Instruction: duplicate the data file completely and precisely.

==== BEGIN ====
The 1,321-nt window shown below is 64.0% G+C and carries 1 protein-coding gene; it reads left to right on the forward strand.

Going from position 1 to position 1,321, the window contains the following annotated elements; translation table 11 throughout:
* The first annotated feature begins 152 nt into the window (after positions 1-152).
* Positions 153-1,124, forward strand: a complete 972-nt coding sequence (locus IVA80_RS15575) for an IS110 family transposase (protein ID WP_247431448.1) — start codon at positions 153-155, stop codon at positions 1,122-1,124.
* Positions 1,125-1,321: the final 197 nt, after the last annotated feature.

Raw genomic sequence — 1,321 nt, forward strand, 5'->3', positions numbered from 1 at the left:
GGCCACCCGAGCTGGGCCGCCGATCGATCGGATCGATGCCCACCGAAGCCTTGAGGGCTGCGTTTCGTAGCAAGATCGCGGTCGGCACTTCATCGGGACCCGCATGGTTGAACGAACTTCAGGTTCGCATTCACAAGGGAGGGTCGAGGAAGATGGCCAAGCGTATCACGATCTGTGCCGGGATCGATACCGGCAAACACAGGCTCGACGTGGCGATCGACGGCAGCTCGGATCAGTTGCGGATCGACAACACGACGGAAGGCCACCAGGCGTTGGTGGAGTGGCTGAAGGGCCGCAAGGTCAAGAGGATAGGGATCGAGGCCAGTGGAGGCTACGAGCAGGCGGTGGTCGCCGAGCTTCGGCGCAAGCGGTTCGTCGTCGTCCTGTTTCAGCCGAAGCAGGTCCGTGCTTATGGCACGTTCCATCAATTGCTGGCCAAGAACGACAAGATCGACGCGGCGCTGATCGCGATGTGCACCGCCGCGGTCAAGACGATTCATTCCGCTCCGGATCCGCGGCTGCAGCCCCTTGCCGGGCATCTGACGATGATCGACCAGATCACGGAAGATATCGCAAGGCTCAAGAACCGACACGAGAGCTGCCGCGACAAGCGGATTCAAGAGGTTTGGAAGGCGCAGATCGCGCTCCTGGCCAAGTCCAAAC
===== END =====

The 1,321-nt window shown below is 64.0% G+C and carries 1 protein-coding gene; it reads left to right on the forward strand.

Going from position 1 to position 1,321, the window contains the following annotated elements; translation table 11 throughout:
* The first annotated feature begins 152 nt into the window (after positions 1-152).
* Positions 153-1,124, forward strand: a complete 972-nt coding sequence (locus IVA80_RS15575) for an IS110 family transposase (protein ID WP_247431448.1) — start codon at positions 153-155, stop codon at positions 1,122-1,124.
* Positions 1,125-1,321: the final 197 nt, after the last annotated feature.

Raw genomic sequence — 1,321 nt, forward strand, 5'->3', positions numbered from 1 at the left:
GGCCACCCGAGCTGGGCCGCCGATCGATCGGATCGATGCCCACCGAAGCCTTGAGGGCTGCGTTTCGTAGCAAGATCGCGGTCGGCACTTCATCGGGACCCGCATGGTTGAACGAACTTCAGGTTCGCATTCACAAGGGAGGGTCGAGGAAGATGGCCAAGCGTATCACGATCTGTGCCGGGATCGATACCGGCAAACACAGGCTCGACGTGGCGATCGACGGCAGCTCGGATCAGTTGCGGATCGACAACACGACGGAAGGCCACCAGGCGTTGGTGGAGTGGCTGAAGGGCCGCAAGGTCAAGAGGATAGGGATCGAGGCCAGTGGAGGCTACGAGCAGGCGGTGGTCGCCGAGCTTCGGCGCAAGCGGTTCGTCGTCGTCCTGTTTCAGCCGAAGCAGGTCCGTGCTTATGGCACGTTCCATCAATTGCTGGCCAAGAACGACAAGATCGACGCGGCGCTGATCGCGATGTGCACCGCCGCGGTCAAGACGATTCATTCCGCTCCGGATCCGCGGCTGCAGCCCCTTGCCGGGCATCTGACGATGATCGACCAGATCACGGAAGATATCGCAAGGCTCAAGAACCGACACGAGAGCTGCCGCGACAAGCGGATTCAAGAGGTTTGGAAGGCGCAGATCGCGCTCCTGGCCAAGTCCAAAC